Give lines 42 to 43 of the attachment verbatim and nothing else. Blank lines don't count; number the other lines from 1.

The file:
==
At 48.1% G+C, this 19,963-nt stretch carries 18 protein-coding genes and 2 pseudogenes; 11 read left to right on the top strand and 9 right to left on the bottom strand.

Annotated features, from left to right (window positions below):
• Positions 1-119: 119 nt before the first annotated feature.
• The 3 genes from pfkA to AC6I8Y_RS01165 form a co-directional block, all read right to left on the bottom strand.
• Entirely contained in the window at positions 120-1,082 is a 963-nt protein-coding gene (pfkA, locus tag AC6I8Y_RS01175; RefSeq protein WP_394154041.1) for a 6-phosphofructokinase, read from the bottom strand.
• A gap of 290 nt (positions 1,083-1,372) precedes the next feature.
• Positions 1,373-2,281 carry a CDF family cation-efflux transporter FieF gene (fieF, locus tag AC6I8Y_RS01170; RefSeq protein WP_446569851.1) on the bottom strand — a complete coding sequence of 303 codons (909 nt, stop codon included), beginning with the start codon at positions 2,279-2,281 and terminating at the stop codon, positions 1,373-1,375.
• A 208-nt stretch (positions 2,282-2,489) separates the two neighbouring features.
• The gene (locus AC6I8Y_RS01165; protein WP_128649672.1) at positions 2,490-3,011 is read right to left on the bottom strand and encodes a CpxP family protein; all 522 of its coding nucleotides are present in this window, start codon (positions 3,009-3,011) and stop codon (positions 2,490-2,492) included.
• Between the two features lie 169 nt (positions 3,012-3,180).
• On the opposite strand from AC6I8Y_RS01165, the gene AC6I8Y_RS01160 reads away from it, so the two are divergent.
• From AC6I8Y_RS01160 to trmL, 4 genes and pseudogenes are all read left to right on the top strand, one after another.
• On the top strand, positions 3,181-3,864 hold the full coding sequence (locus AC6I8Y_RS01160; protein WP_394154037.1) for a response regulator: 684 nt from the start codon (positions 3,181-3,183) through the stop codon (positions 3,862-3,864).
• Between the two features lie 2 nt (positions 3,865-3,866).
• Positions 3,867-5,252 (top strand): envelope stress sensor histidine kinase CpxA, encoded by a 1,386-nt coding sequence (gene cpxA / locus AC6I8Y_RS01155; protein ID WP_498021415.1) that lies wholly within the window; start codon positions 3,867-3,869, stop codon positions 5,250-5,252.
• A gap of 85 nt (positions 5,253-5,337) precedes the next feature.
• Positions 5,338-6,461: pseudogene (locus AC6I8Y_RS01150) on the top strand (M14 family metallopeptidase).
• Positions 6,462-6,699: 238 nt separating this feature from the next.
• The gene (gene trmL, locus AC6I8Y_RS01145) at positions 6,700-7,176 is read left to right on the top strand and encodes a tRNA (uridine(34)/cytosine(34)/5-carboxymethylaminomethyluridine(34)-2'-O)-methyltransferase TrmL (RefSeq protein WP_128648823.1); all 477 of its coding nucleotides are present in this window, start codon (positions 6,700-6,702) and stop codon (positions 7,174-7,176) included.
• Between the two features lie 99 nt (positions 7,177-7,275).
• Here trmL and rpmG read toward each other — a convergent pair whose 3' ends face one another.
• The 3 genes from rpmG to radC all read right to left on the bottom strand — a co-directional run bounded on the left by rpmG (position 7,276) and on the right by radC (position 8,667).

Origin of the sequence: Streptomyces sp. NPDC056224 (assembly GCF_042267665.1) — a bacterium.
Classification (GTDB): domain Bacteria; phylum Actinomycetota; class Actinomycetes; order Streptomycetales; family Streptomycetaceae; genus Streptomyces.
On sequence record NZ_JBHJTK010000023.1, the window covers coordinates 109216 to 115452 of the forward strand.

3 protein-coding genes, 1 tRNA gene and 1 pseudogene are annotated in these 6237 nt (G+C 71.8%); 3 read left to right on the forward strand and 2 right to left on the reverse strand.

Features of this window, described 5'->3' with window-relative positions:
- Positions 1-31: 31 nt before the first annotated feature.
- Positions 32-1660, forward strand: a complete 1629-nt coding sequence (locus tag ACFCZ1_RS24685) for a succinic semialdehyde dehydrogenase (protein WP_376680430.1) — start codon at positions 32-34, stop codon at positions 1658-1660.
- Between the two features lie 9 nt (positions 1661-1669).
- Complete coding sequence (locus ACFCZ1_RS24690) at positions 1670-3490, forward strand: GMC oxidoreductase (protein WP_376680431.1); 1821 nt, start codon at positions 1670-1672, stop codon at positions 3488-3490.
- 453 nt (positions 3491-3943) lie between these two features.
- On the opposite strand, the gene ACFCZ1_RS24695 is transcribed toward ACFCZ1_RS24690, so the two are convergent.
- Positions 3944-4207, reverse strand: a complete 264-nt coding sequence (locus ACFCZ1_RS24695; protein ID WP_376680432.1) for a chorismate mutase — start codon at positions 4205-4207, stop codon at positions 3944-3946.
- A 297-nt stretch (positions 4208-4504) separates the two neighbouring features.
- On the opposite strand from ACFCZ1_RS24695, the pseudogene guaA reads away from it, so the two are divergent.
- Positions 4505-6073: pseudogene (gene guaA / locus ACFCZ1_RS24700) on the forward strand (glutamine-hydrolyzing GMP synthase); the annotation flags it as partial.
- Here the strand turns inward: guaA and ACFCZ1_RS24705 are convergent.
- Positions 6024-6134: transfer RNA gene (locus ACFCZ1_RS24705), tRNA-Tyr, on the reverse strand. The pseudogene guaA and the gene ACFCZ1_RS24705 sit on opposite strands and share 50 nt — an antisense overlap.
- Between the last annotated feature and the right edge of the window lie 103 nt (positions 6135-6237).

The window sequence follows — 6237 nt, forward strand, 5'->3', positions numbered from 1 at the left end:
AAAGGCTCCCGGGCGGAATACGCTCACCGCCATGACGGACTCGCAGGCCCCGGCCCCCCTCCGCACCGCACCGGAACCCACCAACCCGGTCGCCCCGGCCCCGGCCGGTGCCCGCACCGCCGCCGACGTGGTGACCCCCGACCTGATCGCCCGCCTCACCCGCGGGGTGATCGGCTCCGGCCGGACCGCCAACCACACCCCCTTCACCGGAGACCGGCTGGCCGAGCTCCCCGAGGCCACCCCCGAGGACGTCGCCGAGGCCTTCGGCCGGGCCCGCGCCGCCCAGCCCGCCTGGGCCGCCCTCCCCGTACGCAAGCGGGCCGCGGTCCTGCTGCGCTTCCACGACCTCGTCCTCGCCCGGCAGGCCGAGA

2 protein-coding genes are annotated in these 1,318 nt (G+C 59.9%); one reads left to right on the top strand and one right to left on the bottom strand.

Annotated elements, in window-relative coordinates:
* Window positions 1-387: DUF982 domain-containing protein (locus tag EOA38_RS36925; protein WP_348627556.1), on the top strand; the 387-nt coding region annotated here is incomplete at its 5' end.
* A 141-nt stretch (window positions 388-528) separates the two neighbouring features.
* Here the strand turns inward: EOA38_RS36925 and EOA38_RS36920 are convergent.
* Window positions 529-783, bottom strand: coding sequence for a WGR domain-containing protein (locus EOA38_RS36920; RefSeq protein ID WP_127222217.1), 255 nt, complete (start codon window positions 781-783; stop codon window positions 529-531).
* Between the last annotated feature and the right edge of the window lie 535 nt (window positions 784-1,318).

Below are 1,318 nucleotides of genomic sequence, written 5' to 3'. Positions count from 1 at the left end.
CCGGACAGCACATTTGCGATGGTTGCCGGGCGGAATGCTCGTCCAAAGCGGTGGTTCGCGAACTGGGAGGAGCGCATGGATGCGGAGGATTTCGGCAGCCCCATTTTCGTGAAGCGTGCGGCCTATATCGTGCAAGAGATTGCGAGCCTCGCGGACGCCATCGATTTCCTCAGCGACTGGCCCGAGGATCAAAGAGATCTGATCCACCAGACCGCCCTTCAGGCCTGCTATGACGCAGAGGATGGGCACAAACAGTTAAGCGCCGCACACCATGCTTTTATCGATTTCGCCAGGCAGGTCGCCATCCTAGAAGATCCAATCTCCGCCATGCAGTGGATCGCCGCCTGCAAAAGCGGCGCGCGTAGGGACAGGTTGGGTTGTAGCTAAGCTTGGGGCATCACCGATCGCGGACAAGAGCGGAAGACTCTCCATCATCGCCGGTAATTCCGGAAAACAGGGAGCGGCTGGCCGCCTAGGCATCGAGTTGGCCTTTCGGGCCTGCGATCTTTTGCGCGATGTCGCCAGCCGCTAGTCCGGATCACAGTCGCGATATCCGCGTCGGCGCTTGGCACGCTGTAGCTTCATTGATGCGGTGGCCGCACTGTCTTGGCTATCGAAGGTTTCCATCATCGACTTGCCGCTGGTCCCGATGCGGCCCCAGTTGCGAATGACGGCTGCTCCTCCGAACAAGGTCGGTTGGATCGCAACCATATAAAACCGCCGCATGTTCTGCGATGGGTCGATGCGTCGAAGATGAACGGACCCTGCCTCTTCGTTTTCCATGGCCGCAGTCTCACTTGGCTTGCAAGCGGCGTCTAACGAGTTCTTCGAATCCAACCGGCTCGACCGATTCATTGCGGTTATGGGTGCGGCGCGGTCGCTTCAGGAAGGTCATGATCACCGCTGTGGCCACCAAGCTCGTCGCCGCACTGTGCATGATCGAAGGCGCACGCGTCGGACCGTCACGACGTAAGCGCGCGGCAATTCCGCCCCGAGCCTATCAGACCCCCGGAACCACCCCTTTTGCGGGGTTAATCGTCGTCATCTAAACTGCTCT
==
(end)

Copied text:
AAAGGCTCCCGGGCGGAATACGCTCACCGCCATGACGGACTCGCAGGCCCCGGCCCCCCTCCGCACCGCACCGGAACCCACCAACCCGGTCGCCCCGGCCCCGGCCGGTGCCCGCACCGCCGCCGACGTGGTGACCCCCGACCTGATCGCCCGCCTCACCCGCGGGGTGATCGGCTCCGGCCGGACCGCCAACCACACCCCCTTCACCGGAGACCGGCTGGCCGAGCTCCCCGAGGCCACCCCCGAGGACGTCGCCGAGGCCTTCGGCCGGGCCCGCGCCGCCCAGCCCGCCTGGGCCGCCCTCCCCGTACGCAAGCGGGCCGCGGTCCTGCTGCGCTTCCACGACCTCGTCCTCGCCCGGCAGGCCGAGA

2 protein-coding genes are annotated in these 1,318 nt (G+C 59.9%); one reads left to right on the top strand and one right to left on the bottom strand.